If you experience discomfort or pain after having a dental crown placed, contact your dentist right away. While you wait for an appointment, there are several home remedies you can try.
- Use over-the-counter pain relievers: Ibuprofen or acetaminophen can help relieve discomfort and pain associated with crown tooth pain.
- Rinse your mouth with warm salt water: Mix a teaspoon of salt in a cup of warm water and rinse your mouth with it. The saltwater can help reduce inflammation and pain.
- Refrain from eating hard foods: Avoid crunchy, chewy, or sticky snacks that can put pressure on the crown and cause further discomfort and pain.
- Herbal remedies: You can try using herbs and essential oils, such as peppermint oil or clove oil, to help ease the pain.
Although these home remedies can provide temporary relief, they do not substitute for professional dental care. If your crown tooth pain persists for more than a few days, contact your dentist right away.
Treatment Options for Crown Tooth Pain
The treatment for dental crown tooth pain depends on the underlying cause of the pain. Your dentist may recommend:
- Root canal treatment: If the pain is caused by an infection, your dentist may suggest root canal treatment to remove the infected tissue and restore the tooth.
- Gum disease treatment: Gum recession is a sign of advanced gum disease. Your dentist may need to perform a deep cleaning (scaling and root planing) and prescribe antibiotics to treat gum disease.
- Re-cementing or adjusting the crown: Your dentist may need to re-cement or adjust your crown if it has shifted out of place. This can help eliminate pain and restore the proper function of your teeth.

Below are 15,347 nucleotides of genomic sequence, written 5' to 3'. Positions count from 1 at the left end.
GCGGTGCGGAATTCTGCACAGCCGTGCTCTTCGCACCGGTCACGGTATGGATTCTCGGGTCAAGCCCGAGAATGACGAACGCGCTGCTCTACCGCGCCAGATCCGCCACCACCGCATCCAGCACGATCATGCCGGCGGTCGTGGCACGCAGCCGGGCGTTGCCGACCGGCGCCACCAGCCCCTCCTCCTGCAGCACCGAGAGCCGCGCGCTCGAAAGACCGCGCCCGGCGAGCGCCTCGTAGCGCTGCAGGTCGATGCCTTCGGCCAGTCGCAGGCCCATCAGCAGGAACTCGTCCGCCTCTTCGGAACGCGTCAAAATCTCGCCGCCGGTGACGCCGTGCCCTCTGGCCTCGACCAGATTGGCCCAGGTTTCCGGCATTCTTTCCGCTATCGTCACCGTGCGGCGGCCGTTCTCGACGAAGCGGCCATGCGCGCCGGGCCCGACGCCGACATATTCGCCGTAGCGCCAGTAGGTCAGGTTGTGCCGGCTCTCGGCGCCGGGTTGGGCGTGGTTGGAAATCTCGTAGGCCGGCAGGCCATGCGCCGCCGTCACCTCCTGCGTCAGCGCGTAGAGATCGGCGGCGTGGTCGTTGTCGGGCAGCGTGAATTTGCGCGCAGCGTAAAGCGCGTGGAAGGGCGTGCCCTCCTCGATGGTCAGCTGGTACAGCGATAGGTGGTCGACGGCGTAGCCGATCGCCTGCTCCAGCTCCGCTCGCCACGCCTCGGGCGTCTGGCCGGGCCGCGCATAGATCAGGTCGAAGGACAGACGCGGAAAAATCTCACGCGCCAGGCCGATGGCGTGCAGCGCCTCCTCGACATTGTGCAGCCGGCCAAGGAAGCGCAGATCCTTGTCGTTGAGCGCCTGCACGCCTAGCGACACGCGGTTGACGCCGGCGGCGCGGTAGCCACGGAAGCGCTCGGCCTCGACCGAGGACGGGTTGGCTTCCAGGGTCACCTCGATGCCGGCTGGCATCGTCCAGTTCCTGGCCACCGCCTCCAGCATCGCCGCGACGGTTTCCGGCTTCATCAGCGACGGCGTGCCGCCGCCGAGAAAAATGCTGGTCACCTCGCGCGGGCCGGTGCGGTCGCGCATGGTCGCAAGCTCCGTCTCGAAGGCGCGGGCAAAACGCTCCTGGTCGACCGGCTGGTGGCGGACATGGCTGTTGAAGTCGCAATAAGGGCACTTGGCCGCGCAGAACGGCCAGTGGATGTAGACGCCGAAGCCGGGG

- Antibiotic medications: If an infection is present, your dentist may prescribe antibiotics to help reduce inflammation and prevent further spread of infection.
- Replacing the crown: Your dentist will recommend replacing the crown with a new one if it is damaged, the underneath tooth is infected, the gums are recessed, or the crown no longer fits properly.
- Nightguard: If you are grinding your teeth at night, your dentist may recommend using a nightguard to reduce the pressure on the crown and prevent future damage.
Prevention and Home-Care
Although there is no guarantee that you won’t experience any pain after getting a crown, there are some steps you can take to minimize discomfort and reduce the chances of experiencing crown tooth pain.
- Follow your dentist’s instructions: Your dentist will provide specific guidelines for caring for your new crown. Be sure to follow these instructions to keep your crown clean.
- Practice good oral hygiene: Brush twice daily with toothpaste containing fluoride, floss regularly, and use an antibacterial mouthwash to help keep the area clean and bacteria-free.
- Get regular dental checkups: Visit your dentist regularly for professional teeth cleaning and exams. This will help ensure that any problems are detected and treated early on.
- Quit smoking: Smoking can cause inflammation in the gums, leading to gum disease and recession.
- Wear a nightguard: If you have bruxism, wearing a nightguard can help reduce the pressure on your crown and prevent damage.
Dental crowns are a great way to restore the shape and function of your teeth. In some cases, some people may experience pain after the placement of a crown. This may occur due to several reasons, such as infection, gum recession, or a poorly fitted crown.
The treatment depends on the underlying cause, including root canal treatment, scaling and root planing, and replacement of the crown.
While waiting for your appointment with the dentist, you can try some home remedies to relieve the pain, such as saltwater rinses and OTC pain medications.
Good oral hygiene habits and regular dental checkups can help you avoid crown tooth pain. If you have questions about your crown or any other dental concerns, don’t hesitate to contact your dentist.